This is not my favourite part of the trail with the noise of the motorway just behind the trees but I stopped to capture some oxeye daisies and a metalic green beetle. Google tells me this was a thick legged flower beetle, Oedemera nobilis, they feed on pollen and are usually seen between April and August. When I spotted white clover flowers I stopped again. A little further on I noticed yellow goats beard and crouched to take a picture.
As I stood up I saw a cyclist in a high vis jacket had stopped because I was blocking the narrow trail with my bum.
“Sorry for getting in the way,” I said, moving to the side of the path to let him pass.
“Are you taking pictures for your blog?” the cyclist asked.
“As it happens I am,” I said, wondering if he knew me or it had been some kind of fluke lucky guess.
“Are you still writing it only I haven’t see it for a long time?”
“I am. I write more or less every day.”
“Oh, the last post I saw was about the broken wall on the shore but that was last year. When I saw you taking pictures of the wildflowers I thought, ‘that must be the lady who writes the blog,’ then I didn’t know whether to say anything or not.”
“That was my old blog,” I explained, “it was hacked so I had to start over again.”
“I shall have to look for the new one. I enjoyed reading it.”
“Um, I’m sorry to be rude but do I know you?” I asked, wondering if he was one of the people who commented or someone I’d actually met on one of my walks.
It turns out he is one of the leaders of the Southampton Sky Ride and also leads local walks.
We spent a while chatting about different walks and he made a few suggestions about places I would enjoy walking.
“Are you off to the Itchen Valley Meadows?” he asked, “I’m leading a walk there this afternoon.”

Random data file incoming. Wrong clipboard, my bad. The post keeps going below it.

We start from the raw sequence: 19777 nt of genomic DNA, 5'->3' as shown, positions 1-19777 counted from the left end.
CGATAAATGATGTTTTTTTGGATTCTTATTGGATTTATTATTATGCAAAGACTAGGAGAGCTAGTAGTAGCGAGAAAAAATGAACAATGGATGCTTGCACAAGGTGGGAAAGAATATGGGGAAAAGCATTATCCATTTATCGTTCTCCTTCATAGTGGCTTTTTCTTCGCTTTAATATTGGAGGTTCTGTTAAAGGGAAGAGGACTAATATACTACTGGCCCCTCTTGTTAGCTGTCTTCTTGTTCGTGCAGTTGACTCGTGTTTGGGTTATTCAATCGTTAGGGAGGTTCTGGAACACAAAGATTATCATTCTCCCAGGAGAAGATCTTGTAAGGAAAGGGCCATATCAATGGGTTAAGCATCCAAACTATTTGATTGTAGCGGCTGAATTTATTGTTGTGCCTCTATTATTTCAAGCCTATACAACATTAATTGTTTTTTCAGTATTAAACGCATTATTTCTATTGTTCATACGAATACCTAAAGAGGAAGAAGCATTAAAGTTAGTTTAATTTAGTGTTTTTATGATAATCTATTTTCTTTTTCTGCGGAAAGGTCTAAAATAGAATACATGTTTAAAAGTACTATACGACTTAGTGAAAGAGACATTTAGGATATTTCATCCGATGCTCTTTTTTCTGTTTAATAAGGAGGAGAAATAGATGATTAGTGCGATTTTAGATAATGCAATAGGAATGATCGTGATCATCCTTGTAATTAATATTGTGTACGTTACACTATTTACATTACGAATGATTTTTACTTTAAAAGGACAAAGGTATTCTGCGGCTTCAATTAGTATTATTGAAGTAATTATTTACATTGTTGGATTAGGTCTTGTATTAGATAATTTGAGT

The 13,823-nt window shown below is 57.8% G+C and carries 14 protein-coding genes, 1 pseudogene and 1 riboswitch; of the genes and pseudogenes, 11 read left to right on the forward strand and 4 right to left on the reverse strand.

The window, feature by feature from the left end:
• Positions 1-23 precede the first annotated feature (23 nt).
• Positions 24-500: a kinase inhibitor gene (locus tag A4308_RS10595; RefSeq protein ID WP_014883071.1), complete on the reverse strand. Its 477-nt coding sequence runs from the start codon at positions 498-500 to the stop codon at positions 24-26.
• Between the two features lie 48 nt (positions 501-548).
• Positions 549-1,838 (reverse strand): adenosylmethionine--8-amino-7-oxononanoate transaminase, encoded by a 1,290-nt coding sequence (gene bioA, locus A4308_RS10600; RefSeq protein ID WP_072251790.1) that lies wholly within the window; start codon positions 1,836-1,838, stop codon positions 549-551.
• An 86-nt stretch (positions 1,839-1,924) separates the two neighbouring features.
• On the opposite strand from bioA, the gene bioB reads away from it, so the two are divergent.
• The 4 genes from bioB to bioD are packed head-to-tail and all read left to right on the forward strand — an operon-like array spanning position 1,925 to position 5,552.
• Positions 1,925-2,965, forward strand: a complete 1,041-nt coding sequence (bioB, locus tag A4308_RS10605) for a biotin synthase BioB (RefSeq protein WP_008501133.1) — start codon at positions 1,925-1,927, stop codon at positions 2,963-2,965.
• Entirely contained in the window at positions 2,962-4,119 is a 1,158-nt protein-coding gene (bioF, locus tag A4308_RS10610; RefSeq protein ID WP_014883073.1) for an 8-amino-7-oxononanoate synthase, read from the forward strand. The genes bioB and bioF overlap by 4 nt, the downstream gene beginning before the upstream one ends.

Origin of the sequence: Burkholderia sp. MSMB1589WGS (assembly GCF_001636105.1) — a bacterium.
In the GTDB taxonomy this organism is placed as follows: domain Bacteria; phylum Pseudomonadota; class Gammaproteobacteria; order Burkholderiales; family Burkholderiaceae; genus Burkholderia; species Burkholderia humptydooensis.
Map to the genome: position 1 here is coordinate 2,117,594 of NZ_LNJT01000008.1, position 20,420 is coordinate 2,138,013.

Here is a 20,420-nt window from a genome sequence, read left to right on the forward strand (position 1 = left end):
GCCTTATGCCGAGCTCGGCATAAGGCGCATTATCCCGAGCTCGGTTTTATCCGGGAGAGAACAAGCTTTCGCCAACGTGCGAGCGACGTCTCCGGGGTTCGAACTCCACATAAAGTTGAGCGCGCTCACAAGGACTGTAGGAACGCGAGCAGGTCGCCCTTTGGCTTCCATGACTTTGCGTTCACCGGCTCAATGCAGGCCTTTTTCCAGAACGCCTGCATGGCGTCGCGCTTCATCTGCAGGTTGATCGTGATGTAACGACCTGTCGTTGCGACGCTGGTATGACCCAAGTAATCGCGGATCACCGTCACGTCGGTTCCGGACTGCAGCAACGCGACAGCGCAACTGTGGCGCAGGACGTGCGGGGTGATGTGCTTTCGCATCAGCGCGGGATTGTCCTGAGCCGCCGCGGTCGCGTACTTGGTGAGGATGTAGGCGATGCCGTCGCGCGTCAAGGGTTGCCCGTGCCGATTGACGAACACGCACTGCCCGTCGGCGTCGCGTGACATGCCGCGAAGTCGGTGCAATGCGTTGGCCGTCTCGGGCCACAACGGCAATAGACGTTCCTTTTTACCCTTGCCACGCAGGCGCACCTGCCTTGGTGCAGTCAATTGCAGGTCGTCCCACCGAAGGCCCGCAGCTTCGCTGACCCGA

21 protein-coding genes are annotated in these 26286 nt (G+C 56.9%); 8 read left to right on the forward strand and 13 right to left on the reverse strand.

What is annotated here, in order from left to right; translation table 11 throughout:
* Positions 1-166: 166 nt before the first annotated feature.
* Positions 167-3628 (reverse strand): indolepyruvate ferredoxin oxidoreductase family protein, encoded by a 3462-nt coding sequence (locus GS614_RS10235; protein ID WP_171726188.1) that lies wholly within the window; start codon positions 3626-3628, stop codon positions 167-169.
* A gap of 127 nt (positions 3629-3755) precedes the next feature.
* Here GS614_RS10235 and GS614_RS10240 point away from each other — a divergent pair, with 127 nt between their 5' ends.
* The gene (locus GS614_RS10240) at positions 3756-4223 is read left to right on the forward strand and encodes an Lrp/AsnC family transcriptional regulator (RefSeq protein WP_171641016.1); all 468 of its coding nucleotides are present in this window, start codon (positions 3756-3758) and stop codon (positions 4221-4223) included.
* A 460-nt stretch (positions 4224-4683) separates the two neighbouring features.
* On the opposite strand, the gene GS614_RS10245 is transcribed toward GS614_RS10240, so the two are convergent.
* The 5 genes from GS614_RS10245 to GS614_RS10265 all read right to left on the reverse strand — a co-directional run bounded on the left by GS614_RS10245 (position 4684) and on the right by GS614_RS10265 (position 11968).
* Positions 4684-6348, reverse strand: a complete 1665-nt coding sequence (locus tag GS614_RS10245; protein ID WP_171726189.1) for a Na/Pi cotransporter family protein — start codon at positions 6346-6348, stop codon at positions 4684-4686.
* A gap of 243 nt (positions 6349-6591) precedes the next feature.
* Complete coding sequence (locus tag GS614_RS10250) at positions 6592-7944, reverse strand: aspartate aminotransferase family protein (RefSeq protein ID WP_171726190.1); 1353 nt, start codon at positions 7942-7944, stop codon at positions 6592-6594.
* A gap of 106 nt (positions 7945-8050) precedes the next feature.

“Actually I was going to Eastleigh and Lakeside looking for cygnets, but I might just change my mind,” I said.
“There were some cygnets on the river by the White Swan the other day,” he told me.
As he cycled away I was mentally recalculating my route, not quite decided which to take. On the one hand the meadows would be full of wildflowers and I hadn’t visited them for a while, on the other, there might be cygnets at Lakeside and I hadn’t seen any at this end of the river so far. Decisions, decisions.
Writing is a solitary process, much like my walks, so, when I meet someone who reads my ramblings, it seems strange that there are people out there who know me so well when I don’t know them at all. In a way it was flattering to be recognised by someone who obviously enjoyed my writing but it was also slightly disturbing to be so recognisable. As I walked on beside the motorway I mused on this and wondered if there were other people who recognised me but didn’t say anything. It felt a little odd to think about, so instead I wondered where to go next and changed my mind every few steps.
When I came to the first gate leading to the meadows I was still determined to stay on the Navigation and passed it by. This may have had something to do with the sign warning of cows grazing in the field, although I couldn’t see any. On the other side of the motorway bridge I came to the next gate that leads from the Navigation to the Itchen Valley Meadows. At this point I wavered. Meadows or Navigation? Maybe I’d just go inside and sit by the river for a moment to make up my mind.